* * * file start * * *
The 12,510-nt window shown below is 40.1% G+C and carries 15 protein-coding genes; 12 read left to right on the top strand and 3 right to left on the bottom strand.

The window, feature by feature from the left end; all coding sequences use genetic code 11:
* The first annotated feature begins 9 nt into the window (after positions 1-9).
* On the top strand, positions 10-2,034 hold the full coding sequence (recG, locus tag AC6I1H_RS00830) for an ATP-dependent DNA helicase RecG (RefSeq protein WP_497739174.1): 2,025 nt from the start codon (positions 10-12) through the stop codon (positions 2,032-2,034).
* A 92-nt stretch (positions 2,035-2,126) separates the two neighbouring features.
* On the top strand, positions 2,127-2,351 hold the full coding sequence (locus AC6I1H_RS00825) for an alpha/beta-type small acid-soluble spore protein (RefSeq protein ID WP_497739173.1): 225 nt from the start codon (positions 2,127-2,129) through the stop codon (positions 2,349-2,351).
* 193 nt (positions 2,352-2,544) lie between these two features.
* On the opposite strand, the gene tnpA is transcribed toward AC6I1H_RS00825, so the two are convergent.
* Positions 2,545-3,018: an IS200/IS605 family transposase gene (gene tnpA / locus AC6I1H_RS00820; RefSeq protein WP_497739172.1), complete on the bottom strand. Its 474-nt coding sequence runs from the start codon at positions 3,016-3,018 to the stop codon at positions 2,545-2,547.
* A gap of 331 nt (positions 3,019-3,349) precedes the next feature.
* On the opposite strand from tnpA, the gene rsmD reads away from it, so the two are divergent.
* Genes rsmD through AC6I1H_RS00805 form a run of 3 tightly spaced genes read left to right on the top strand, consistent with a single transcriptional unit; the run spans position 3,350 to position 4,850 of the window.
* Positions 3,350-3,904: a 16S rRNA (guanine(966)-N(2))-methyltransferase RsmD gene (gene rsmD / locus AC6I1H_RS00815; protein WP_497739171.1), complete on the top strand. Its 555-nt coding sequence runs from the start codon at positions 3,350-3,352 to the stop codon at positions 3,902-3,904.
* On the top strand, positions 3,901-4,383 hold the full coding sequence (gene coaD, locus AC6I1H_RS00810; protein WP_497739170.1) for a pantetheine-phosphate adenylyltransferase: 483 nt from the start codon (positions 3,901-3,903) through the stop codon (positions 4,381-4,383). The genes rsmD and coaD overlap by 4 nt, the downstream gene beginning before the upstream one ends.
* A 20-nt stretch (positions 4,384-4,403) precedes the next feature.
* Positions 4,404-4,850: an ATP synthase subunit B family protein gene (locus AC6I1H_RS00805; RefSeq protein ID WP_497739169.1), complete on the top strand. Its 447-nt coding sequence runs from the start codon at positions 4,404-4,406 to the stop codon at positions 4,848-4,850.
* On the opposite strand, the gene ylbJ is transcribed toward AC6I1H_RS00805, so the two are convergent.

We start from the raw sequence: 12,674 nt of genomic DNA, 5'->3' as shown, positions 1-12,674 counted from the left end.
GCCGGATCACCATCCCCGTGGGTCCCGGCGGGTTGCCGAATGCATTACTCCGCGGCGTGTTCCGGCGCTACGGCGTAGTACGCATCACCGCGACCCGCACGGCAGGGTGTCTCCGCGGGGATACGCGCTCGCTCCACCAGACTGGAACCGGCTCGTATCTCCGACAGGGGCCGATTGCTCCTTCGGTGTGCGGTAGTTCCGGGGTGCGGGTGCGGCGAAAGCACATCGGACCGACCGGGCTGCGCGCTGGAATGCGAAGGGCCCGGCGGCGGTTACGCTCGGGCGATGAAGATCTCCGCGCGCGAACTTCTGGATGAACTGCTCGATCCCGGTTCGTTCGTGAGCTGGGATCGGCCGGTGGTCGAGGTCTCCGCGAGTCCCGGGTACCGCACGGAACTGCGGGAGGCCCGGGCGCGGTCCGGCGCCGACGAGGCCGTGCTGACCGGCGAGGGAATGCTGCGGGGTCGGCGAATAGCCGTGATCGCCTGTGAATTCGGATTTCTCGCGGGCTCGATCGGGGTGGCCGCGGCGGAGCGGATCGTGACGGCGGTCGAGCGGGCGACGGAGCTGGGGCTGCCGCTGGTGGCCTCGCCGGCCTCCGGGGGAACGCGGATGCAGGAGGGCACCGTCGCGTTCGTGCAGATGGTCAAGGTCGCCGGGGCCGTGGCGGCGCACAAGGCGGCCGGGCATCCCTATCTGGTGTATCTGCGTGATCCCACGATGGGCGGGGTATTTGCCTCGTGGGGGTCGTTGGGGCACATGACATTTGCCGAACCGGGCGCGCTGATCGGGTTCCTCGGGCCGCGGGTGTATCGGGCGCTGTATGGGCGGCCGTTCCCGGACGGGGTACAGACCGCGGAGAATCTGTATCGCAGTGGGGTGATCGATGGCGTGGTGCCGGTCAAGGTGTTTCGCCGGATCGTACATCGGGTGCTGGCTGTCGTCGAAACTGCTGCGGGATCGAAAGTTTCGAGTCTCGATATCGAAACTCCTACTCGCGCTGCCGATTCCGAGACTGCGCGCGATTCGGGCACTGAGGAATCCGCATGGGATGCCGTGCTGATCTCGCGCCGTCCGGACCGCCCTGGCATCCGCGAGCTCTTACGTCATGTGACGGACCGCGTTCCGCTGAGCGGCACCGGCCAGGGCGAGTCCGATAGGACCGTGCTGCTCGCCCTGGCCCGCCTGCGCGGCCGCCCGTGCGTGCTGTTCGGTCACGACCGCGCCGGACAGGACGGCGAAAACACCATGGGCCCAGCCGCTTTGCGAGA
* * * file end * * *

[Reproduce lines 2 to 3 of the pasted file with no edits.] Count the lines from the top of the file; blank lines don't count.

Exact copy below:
The window, feature by feature from the left end; all coding sequences use genetic code 11:
* The first annotated feature begins 9 nt into the window (after positions 1-9).